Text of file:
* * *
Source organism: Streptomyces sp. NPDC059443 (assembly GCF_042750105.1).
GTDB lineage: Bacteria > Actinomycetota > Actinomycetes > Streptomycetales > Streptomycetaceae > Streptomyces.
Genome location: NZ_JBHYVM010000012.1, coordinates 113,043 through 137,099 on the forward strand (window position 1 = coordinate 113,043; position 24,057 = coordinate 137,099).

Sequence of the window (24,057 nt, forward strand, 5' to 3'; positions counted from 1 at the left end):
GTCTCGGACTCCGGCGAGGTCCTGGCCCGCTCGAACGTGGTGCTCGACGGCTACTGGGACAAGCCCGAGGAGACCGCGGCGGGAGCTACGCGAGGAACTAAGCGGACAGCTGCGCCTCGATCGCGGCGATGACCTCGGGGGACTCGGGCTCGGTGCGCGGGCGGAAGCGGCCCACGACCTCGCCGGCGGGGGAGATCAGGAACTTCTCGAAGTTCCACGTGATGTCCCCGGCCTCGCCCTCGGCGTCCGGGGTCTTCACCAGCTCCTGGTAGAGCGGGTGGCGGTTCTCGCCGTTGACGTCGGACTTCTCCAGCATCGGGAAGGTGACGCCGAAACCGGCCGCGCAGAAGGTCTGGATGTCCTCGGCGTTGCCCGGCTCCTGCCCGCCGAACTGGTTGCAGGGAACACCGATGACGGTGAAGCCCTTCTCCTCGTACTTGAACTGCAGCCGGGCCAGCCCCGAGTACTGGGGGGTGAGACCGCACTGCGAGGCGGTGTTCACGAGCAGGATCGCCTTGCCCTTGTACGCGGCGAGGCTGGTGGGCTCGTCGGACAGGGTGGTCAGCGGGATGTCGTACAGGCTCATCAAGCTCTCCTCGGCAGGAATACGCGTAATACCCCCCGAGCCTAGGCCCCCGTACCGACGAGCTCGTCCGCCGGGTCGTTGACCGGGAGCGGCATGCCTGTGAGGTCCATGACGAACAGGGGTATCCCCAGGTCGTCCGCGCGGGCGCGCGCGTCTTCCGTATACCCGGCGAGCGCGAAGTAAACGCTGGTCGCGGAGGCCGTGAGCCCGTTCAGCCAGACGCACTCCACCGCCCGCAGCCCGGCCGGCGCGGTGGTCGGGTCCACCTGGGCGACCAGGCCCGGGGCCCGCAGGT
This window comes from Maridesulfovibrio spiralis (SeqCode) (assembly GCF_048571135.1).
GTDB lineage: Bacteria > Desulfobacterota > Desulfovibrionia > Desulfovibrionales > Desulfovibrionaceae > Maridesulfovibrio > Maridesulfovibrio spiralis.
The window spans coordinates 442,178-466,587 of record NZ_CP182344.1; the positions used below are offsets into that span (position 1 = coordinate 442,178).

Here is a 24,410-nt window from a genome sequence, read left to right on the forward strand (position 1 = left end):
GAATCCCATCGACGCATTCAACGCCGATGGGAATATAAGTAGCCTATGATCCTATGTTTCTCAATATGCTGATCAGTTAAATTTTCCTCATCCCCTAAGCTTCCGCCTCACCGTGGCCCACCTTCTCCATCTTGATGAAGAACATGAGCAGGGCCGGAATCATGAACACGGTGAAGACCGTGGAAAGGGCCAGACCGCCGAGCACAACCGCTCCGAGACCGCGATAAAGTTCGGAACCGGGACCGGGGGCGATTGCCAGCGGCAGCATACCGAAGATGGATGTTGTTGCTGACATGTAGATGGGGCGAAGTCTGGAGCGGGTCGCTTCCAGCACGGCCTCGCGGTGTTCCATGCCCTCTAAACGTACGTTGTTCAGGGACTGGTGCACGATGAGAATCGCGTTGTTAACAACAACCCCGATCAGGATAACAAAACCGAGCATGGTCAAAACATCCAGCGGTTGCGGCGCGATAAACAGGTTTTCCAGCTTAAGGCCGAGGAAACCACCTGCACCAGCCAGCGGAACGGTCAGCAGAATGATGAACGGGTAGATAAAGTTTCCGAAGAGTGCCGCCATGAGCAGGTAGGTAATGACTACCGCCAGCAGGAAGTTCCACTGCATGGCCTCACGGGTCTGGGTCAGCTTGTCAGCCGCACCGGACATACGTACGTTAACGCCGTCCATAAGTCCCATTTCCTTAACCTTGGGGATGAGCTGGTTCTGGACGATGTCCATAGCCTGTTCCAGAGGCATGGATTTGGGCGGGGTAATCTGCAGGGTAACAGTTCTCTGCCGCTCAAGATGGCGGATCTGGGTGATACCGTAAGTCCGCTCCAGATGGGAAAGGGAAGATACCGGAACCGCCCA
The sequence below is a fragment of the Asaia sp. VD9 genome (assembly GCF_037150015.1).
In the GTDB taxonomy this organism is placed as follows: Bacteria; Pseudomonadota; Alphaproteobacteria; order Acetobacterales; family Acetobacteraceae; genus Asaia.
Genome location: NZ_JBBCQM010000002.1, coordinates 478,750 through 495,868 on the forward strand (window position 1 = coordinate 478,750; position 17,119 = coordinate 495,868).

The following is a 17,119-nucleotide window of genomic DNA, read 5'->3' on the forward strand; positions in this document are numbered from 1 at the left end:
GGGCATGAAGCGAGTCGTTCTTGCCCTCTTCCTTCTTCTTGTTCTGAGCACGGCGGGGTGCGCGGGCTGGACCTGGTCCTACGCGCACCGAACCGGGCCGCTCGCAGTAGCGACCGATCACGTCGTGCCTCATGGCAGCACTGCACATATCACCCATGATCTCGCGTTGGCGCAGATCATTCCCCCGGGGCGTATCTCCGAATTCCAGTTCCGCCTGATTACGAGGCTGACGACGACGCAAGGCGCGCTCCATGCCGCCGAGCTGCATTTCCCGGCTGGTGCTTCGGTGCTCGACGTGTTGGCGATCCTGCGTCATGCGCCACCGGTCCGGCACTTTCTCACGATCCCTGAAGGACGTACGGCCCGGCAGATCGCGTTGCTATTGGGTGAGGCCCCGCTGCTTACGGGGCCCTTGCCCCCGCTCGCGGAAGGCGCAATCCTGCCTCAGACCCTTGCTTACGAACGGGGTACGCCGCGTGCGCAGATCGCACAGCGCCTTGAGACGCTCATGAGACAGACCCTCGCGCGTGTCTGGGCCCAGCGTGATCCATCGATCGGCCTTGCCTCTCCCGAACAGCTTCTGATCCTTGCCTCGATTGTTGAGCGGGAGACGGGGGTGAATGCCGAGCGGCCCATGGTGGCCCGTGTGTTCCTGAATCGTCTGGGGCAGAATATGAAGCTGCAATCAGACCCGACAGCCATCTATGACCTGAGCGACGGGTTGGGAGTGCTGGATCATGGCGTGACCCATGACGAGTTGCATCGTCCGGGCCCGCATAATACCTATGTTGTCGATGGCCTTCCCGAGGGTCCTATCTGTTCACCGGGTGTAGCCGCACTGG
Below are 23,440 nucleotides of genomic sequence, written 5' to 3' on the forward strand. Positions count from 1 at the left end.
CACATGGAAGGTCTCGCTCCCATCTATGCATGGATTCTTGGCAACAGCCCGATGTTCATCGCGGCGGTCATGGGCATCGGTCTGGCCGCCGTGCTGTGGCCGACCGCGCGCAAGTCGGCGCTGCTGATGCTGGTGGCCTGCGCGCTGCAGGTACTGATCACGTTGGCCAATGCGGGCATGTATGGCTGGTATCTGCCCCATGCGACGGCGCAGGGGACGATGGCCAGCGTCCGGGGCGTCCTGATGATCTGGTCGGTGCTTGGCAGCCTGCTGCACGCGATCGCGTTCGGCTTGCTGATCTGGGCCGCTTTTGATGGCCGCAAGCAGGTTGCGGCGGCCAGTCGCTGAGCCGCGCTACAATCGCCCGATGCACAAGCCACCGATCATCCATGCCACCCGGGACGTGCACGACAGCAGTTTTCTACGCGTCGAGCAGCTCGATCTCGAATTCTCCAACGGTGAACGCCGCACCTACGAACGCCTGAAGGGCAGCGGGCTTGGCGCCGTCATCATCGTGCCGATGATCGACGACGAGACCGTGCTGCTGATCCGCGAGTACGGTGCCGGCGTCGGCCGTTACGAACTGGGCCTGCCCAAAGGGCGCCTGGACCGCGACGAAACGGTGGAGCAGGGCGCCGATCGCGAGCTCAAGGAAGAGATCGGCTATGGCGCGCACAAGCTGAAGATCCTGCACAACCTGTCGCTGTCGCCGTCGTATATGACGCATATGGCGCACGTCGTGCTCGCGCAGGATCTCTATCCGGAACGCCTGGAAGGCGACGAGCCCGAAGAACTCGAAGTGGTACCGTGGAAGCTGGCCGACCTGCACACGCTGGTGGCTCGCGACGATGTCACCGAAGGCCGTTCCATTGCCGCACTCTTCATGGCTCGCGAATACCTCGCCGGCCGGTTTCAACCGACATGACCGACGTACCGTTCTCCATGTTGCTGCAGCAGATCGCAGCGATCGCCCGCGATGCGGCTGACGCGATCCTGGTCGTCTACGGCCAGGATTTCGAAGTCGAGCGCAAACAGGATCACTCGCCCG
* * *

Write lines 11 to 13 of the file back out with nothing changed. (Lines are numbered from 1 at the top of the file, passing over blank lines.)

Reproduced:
The sequence below is a fragment of the Asaia sp. VD9 genome (assembly GCF_037150015.1).
In the GTDB taxonomy this organism is placed as follows: Bacteria; Pseudomonadota; Alphaproteobacteria; order Acetobacterales; family Acetobacteraceae; genus Asaia.
Genome location: NZ_JBBCQM010000002.1, coordinates 478,750 through 495,868 on the forward strand (window position 1 = coordinate 478,750; position 17,119 = coordinate 495,868).